When handling files, navigation of the 8,000 plus page PDF was noticeably slower in Nitro than with Phantom. Editing the text of PDFs was also more hit and miss than Phantom. Overall, features were not as polished as with other products tested. Nitro, like Phantom, offers a portfolio mode, but in a far less polished form: one can see the files comprising the portfolio (as thumbnails or a text list), but the files need to be opened individually even to view them. This offers no benefit over using a normal file explorer to browse a directory of files.
The PDF compare function was particularly sensitive in use, picking up lots of items which were not changes in text but may have been changes (undetectable to my eye) in formatting. Hence lots of false positives were generated, undermining the value of the comparison tool. The OCR function similarly was less polished than the other programs tested.
Given the stability problems, and the general lack of polish compared to other offerings, I can not see myself using Nitro for my practice.
Adobe Acrobat Pro (found here)
Probably the most well known name in the PDF handling domain (not surprising, given that Adobe created the PDF format), Acrobat comes in Standard and Pro versions. Important tools such as document compare, and converting documents to PDF format, are only available in the Pro variant, so this was the version I looked at. Adobe offer subscription options only, with Acrobat Pro costing AUD21.99 per month (AUD263.87 per year), or AUD36.29 per month if opting for a month to month subscription. A 7 day free trial is available, used for this review.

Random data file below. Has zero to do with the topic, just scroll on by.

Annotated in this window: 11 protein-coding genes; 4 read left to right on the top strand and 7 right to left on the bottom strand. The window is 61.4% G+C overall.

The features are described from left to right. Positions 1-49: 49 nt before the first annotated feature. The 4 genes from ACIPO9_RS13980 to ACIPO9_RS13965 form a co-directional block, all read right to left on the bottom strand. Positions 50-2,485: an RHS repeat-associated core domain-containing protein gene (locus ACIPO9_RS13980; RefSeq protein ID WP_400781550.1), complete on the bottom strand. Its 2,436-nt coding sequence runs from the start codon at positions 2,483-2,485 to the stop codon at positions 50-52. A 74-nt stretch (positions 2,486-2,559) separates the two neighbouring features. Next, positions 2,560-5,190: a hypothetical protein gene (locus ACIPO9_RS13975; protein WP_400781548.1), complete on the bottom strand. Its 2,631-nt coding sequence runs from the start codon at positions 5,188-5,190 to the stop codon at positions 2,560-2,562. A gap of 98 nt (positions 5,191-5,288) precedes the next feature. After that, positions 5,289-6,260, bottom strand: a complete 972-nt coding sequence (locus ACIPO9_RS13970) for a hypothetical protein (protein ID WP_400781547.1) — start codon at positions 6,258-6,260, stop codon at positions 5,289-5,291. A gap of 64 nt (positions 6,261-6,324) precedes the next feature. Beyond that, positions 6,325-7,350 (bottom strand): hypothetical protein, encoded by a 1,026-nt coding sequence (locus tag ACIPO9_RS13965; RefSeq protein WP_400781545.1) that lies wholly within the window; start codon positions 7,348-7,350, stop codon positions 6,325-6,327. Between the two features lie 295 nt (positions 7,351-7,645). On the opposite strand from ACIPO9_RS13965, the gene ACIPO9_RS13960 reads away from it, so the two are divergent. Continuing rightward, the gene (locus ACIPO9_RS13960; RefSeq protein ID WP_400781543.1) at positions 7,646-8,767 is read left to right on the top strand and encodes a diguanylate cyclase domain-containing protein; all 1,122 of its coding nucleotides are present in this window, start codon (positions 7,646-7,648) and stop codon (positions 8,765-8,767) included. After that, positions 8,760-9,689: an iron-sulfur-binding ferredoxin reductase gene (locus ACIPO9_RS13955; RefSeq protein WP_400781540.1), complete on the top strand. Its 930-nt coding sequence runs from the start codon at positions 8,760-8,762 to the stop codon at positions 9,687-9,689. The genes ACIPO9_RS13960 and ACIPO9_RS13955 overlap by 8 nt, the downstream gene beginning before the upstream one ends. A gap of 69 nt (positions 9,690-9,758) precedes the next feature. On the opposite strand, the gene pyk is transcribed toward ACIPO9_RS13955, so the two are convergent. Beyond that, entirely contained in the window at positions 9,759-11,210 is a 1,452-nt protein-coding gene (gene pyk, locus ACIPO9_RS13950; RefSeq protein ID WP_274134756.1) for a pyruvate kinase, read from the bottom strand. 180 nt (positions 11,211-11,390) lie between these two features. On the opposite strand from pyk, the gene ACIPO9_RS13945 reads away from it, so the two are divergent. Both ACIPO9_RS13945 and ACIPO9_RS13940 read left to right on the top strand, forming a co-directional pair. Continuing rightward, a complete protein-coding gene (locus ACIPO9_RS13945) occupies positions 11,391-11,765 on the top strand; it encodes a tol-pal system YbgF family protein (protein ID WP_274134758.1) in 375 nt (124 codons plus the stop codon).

The interface is immediately familiar to the roughly 99% of readers who have used Adobe Acrobat Reader. Large colour coded icons dominate, and pop up (lots of pop up) bubbles provide information on various functions.
Acrobat’s OCR was by far the fastest of the programs tested, and was able to pick up even poorly defined text. For anyone who prioritises this function, Acrobat was by far the superior product tested.
The portfolio tool was also the most full featured of the programs tested, allowing for comments to be added to documents in a portfolio (a feature not offered by any other program on test), and both allowing for bookmarks to be added to documents in a portfolio, but also preserving bookmarks in documents imported to a portfolio. Text can be edited in documents in a portfolio. Again, Acrobat offers the most fully implemented form of this feature, and it makes portfolio mode a viable tool for electronic briefs.